We don’t want to spoil the fun of reading the Gartner Magic Quadrant for Enterprise Mobility Management for yourselves, but we’re extremely proud of our inclusion and move into the “Visionaries” quadrant of the MQ (no vendor saw as significant a shift in the positive direction)!  We’re also honored to have been recognized for our Unified Endpoint Management approach, which leverages our historic strength in Client Management Tools, and brings EMM into the same LDMS product for a truly integrated solution.  Take a look Gartner’s assessments, then take a look at all the devices your users carry.  Do you have all the visibility you need to confidently manage it all?

Remove Apple Quicktime for Windows Today

Remove Apple QuickTime

If you didn’t hear already, it’s time to remove Apple Quicktime for Windows ASAP. Chris Goettl, from our Shavlik team provides the details.

Apple has announced the end of availability for QuickTime 7 on Windows systems.  In their announcement they explained their reason for pulling support:

“QuickTime 7 for Windows is no longer supported by Apple. New versions of Windows since 2009 have included support for the key media formats, such as H.264 and AAC, that QuickTime 7 enabled. All current Windows web browsers support video without the need for browser plug-ins. If you no longer need QuickTime 7 on your PC, follow the instructions for uninstalling QuickTime 7 for Windows.”

To add to this, there are two known vulnerabilities that will go unpatched for QuickTime 7 on Windows which elevates the need to remove it.  While the vulnerabilities are not being exploited, to anybodies knowledge, security experts are calling for removal of QuickTime as quickly as possible and are treating these two vulnerabilities as Zero Days since they have been disclosed and will never be fixed.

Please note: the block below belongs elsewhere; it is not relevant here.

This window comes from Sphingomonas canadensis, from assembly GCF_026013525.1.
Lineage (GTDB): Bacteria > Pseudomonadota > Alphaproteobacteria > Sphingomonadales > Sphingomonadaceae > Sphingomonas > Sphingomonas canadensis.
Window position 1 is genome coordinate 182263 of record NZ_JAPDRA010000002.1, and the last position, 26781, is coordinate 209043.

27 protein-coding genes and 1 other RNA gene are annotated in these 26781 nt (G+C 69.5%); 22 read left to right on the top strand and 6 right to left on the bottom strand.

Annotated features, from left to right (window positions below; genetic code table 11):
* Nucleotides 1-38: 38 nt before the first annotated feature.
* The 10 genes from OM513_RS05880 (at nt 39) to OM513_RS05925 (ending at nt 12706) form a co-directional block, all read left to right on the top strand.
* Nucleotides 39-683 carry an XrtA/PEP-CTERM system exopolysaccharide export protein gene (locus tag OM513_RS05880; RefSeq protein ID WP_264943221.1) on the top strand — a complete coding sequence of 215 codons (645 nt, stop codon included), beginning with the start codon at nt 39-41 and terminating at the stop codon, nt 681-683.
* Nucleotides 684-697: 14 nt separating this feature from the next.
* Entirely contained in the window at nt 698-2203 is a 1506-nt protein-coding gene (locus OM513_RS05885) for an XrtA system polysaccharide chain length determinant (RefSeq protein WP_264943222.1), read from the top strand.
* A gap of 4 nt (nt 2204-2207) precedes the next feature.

Original article at http://blog.shavlik.com/remove-apple-quicktime-windows-systems/

How to Install Microsoft Office 2016 for Mac Using LANDESK Management Suite

Goodbye 2011 and hello 2016!  After five long years, Microsoft has finally replaced its outdated and very un-Macish Office 2011 product with an ultra-sleek and modern Office 2016 for Mac. Re-written from the ground up, Microsoft is promising an “unmistakably Office” experience; something we Mac users have not previously enjoyed without compromising the Mac experience itself.

The one major caveat for the Office 2016 for Mac release…you must be an Office 365 subscriber, or you must be a student to get access to the product today. If you don’t fall into one of those two categories, you’re going to need to hold tight. While the full details are not yet known, such as the exact release date or price, the one-time product purchase option will have you waiting until September sometime. If you don’t feel you can wait that long, head over to office.com/mac and become a subscriber today.